Sloppy lab procedures caused a puzzling case of SARS in Singapore this month, according to an inquiry headed by Australian biosafety expert Anthony Della-Porta. The Singapore Ministry of Health released the panel's critical report today.
The patient, a 27-year-old virologist, worked on the West Nile virus in a biosafety level 3 lab at the Environmental Health Institute, where the SARS coronavirus was also studied (ScienceNOW, 10 September). Because record-keeping was poor, it's difficult to tell whether live SARS virus was used in the lab on the days he worked there, the panel says, but contamination seems likely because a frozen West Nile sample he studied tested positive for the SARS virus. Moreover, the genome of the SARS virus that sickened him and the lab's strain matched closely.
The panel identified many safety lapses in the year-old lab--from missing biohazard stickers to spotty training practices--and recommended improving the air handling system and other structural changes in the building. The group also recommended that two of three other local microbial labs beef up biosafety. More broadly, the panel suggested that Singapore adopt legal standards for handling and transporting infectious agents--especially as the country aspires to become a biomedical boomtown.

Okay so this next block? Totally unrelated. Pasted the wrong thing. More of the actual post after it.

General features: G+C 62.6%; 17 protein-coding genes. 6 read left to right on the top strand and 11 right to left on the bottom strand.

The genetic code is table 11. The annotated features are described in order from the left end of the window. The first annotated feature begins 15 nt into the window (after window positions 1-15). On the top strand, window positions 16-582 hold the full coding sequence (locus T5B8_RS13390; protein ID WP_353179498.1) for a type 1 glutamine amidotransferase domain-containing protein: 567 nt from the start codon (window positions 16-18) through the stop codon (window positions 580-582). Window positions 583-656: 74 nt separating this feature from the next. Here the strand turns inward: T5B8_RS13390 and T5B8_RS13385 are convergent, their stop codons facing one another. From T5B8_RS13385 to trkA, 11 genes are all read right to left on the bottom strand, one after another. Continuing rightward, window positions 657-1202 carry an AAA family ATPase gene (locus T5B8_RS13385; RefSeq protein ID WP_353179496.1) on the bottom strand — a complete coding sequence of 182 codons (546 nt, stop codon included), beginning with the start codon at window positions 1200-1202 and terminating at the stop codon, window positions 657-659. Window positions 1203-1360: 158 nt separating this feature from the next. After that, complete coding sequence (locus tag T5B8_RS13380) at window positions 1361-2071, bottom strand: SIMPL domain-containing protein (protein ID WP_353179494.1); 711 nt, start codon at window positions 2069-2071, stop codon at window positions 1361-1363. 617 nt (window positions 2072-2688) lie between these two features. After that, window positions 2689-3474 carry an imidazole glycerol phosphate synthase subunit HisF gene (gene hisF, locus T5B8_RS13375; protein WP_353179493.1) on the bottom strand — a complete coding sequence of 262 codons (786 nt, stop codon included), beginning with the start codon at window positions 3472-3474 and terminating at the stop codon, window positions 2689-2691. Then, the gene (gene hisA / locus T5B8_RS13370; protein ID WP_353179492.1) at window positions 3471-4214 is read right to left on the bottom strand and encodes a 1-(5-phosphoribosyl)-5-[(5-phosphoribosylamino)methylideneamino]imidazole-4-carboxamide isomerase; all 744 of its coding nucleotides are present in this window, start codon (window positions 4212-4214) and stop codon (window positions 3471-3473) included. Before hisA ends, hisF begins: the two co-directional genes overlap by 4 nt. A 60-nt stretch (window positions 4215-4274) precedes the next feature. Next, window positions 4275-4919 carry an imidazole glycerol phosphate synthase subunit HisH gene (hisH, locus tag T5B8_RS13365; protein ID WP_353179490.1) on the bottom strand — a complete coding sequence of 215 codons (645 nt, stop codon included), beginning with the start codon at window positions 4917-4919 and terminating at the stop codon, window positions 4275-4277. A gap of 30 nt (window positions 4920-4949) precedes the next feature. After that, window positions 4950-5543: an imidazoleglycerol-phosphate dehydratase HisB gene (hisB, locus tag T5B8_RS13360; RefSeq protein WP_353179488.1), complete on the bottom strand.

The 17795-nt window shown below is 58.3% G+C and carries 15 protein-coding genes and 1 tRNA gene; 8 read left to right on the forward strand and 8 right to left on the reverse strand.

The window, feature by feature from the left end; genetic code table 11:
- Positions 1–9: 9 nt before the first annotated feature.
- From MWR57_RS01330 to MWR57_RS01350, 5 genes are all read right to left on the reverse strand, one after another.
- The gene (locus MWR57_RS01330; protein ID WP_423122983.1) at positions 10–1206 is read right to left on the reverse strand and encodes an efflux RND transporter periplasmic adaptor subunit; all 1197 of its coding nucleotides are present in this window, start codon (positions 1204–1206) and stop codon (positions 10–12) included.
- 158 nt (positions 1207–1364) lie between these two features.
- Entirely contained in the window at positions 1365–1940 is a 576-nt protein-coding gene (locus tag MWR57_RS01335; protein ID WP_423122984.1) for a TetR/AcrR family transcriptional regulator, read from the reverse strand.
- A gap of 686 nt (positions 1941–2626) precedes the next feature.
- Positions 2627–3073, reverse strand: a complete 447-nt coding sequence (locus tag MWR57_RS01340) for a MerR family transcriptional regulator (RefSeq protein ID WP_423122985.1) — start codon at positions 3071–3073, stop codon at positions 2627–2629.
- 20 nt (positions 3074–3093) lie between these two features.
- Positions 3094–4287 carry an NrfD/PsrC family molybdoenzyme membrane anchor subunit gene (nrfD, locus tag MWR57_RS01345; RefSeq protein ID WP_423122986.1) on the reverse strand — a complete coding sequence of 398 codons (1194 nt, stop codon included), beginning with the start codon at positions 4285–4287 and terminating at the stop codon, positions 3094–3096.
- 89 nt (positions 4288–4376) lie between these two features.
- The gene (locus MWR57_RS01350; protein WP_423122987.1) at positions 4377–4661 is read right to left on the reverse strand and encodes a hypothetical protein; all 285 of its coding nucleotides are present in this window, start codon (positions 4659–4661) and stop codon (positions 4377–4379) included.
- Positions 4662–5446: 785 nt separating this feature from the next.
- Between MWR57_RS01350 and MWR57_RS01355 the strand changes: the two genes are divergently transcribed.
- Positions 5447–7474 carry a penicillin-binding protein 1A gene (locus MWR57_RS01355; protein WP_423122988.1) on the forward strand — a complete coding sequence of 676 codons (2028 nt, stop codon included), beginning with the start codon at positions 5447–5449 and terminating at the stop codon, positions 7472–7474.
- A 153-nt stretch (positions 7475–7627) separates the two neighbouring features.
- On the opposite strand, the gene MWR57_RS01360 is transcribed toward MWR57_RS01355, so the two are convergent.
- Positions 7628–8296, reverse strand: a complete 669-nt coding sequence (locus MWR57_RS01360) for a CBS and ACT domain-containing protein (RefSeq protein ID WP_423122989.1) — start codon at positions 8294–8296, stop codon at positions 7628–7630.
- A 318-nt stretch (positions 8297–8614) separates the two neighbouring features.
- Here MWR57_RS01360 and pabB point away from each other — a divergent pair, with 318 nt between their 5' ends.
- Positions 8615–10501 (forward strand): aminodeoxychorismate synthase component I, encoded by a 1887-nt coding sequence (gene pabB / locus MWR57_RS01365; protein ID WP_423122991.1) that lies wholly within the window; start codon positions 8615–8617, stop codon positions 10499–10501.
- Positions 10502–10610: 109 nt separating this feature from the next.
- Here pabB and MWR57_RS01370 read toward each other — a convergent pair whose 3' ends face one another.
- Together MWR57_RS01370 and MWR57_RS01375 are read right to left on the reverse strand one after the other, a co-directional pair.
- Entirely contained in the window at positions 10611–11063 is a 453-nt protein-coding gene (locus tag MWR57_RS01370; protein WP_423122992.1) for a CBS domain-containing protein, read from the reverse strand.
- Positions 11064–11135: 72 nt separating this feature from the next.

The patient has fully recovered and appears not to have infected anybody else, according to the 11-member panel, calming fears that the case could trigger a new SARS outbreak.